COUNTY APPROVES GRANT PROJECT TO IMPROVE JACUMBA AIRPORT

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By Miriam Raftery

March 5, 2012 (Jacumba) – County Supervisors unanimously approved a resolution to support a state grant for improvements to the runway at the Jacumba Airport.  Located one mile east of Jacumba on Old Highway 80, the airport is mainly used as a glider facility for sailplanes and single-engine aircraft.

Howard Cook, a member of the Jacumba planning group, views that as “good news.”  He adds, “Perhaps we can leverage this improvement to further revitalize our town, maybe fly ins, balloons, more gliders, use of the airport by Mexicans.” He added,”We need to start thinking about an airport marketing campaign.”

San Diego County operates the airport for the State of California, which owns the facility.  Now the State Department of Transportation Aeronautics Division is prepared to offer a grant up to $383,000, or 90 percent of the $425,000 estimated to complete the runway rehabilitation project.

“The airport is not getting bigger or the runway wider,” Peter Drinkwater, director of County Airports, told ECM.  What is slated is resurfacing of the runway by grading and graveling, plus compacting to reduce dust, make landings easier and improve safety for glider pilots.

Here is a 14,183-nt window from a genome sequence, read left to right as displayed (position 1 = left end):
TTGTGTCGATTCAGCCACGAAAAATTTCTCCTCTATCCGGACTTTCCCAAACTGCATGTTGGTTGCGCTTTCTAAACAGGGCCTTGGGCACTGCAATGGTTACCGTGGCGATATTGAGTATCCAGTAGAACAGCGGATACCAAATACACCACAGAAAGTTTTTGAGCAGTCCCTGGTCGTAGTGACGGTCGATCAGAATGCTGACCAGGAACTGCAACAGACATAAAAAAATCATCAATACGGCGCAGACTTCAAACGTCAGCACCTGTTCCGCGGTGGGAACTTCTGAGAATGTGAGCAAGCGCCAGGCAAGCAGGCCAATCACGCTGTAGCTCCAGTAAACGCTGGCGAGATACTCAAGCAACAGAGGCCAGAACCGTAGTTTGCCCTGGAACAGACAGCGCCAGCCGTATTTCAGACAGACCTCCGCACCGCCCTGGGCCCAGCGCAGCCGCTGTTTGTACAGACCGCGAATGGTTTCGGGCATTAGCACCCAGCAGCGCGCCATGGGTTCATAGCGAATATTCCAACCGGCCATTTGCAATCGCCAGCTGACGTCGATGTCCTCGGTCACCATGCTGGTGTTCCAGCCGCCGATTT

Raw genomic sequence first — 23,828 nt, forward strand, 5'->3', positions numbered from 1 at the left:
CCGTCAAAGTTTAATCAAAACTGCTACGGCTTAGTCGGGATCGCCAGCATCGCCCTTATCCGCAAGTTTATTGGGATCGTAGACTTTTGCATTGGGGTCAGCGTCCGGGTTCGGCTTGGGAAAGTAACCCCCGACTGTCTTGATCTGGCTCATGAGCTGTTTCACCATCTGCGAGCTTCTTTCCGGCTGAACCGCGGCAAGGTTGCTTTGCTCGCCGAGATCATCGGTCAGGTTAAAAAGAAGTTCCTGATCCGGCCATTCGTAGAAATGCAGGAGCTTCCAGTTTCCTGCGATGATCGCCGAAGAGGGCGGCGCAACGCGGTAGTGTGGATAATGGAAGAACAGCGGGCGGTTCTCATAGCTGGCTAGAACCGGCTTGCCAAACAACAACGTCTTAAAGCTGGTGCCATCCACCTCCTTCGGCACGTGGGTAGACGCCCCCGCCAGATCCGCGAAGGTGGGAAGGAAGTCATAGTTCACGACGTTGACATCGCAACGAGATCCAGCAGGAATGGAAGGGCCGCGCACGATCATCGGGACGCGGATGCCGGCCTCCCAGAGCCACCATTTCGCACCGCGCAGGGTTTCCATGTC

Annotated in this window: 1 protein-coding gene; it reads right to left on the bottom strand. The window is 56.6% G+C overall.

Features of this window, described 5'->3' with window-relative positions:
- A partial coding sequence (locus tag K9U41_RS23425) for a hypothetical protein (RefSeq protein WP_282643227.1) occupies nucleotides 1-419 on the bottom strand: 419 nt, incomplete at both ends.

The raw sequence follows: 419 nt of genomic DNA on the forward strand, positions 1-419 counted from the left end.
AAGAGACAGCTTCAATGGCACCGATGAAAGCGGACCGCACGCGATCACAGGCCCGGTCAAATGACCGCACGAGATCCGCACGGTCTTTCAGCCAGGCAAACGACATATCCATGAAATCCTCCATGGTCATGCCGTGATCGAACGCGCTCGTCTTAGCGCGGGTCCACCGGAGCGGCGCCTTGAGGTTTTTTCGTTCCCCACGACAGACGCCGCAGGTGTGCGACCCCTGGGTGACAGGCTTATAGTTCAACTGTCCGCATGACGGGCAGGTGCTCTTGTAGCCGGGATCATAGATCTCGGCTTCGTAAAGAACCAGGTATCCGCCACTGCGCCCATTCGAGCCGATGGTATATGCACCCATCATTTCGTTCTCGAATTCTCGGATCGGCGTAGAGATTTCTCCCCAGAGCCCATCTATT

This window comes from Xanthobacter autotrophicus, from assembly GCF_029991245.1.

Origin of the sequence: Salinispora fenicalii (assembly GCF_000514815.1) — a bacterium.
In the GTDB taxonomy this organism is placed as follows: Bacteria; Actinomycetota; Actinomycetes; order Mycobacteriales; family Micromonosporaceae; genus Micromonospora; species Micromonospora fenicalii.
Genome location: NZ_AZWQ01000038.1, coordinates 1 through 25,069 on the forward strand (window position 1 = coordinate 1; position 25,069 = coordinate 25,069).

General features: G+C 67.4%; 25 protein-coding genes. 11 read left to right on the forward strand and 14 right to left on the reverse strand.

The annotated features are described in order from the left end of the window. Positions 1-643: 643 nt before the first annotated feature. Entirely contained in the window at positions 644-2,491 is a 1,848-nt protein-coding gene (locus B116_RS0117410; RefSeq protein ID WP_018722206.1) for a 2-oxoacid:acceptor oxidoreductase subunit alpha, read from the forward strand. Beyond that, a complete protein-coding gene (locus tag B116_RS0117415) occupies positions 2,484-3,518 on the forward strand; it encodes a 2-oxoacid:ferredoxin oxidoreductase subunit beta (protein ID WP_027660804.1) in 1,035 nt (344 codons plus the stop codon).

One potential risk of increasing air traffic, however, could be the proximity of Tule Wind Farm planned for nearby McCain Valley.   Currently testing towers are being erected at the sites where 120 wind turbines are planned.   At least three pilots have died from collisions with unmarked wind testing  towers, known as meteorological evaluation towers (MET), in the past eight years.  (ECM has submitted a public records request to the FAA to learn if there are more.)

Already there have been some close calls.

“I’ve had Border Patrol guys tell me that they had near misses because the MET towers are 200 feet tall and only four inches in diameter with guy wires that go out; they are nearly invisible at night or even during the day,” Boulevard Planning Group Chair Donna Tisdale told ECM. Noting that helicopters often fly low to follow the terrain below, she added, “We recommend that they put the towers on FAA charts so pilots will know that they are here.”

 

 


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